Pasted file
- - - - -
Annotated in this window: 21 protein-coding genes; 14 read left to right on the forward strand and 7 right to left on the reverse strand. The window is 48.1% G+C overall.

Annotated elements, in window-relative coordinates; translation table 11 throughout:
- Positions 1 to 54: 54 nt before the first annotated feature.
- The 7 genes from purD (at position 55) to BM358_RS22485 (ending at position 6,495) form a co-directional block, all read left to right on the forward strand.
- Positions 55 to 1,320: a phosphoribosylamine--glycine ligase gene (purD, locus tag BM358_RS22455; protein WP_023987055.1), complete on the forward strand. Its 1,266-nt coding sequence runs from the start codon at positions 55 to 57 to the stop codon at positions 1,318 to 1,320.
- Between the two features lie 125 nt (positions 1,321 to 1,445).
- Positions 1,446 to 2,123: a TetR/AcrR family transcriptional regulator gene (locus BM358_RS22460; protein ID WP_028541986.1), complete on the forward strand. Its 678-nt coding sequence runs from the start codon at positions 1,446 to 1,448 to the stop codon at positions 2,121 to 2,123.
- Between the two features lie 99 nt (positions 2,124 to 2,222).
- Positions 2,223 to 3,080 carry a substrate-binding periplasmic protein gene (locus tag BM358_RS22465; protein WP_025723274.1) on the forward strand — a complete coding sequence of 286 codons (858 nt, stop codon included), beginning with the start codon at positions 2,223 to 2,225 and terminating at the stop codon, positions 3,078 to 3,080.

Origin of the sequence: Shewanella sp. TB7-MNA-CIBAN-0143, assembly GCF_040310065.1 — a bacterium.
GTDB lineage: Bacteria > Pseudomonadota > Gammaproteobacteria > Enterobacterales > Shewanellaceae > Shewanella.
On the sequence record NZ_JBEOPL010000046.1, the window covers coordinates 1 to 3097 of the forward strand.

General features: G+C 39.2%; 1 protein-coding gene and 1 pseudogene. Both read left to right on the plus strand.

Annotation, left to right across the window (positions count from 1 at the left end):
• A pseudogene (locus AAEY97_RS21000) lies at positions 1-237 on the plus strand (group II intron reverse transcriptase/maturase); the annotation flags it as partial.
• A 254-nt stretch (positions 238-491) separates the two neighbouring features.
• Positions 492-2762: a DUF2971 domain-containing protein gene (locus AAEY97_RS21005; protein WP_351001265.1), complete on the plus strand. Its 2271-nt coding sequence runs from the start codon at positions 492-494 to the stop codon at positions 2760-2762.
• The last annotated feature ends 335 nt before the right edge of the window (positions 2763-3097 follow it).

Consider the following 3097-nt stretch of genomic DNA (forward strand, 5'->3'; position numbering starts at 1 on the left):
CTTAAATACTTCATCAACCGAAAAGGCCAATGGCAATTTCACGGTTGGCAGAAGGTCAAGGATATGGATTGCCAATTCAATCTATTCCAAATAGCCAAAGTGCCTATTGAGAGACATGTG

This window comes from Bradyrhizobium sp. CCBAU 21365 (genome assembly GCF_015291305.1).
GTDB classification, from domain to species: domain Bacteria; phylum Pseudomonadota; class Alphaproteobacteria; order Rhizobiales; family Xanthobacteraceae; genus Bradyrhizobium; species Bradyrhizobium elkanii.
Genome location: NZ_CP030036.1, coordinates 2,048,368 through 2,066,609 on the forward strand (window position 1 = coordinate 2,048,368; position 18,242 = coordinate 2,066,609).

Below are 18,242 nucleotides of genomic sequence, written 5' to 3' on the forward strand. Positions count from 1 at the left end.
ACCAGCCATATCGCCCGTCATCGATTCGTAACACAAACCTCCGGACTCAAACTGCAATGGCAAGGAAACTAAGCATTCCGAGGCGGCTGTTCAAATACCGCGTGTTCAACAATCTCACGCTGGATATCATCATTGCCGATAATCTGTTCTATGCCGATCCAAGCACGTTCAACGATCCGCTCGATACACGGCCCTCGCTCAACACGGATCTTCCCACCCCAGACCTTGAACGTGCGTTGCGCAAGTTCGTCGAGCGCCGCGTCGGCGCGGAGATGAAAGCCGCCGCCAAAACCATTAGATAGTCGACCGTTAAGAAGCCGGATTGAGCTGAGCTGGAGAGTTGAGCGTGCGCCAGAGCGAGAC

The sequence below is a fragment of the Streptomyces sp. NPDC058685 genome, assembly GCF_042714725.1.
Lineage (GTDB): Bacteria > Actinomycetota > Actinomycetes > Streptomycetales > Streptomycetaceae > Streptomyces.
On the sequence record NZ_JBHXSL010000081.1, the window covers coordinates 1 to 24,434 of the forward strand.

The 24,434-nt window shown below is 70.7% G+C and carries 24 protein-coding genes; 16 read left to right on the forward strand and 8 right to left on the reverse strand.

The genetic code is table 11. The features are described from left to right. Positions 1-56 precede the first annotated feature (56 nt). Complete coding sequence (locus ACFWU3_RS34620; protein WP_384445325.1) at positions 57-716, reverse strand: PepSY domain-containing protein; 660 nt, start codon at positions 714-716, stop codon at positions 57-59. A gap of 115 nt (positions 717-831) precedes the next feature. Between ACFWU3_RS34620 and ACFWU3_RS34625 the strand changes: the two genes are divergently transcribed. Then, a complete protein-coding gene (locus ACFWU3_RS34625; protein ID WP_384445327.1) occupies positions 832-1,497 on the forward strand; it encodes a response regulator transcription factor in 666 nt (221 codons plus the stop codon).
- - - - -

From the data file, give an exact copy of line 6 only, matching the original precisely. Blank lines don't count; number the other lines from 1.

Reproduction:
- Between the two features lie 125 nt (positions 1,321 to 1,445).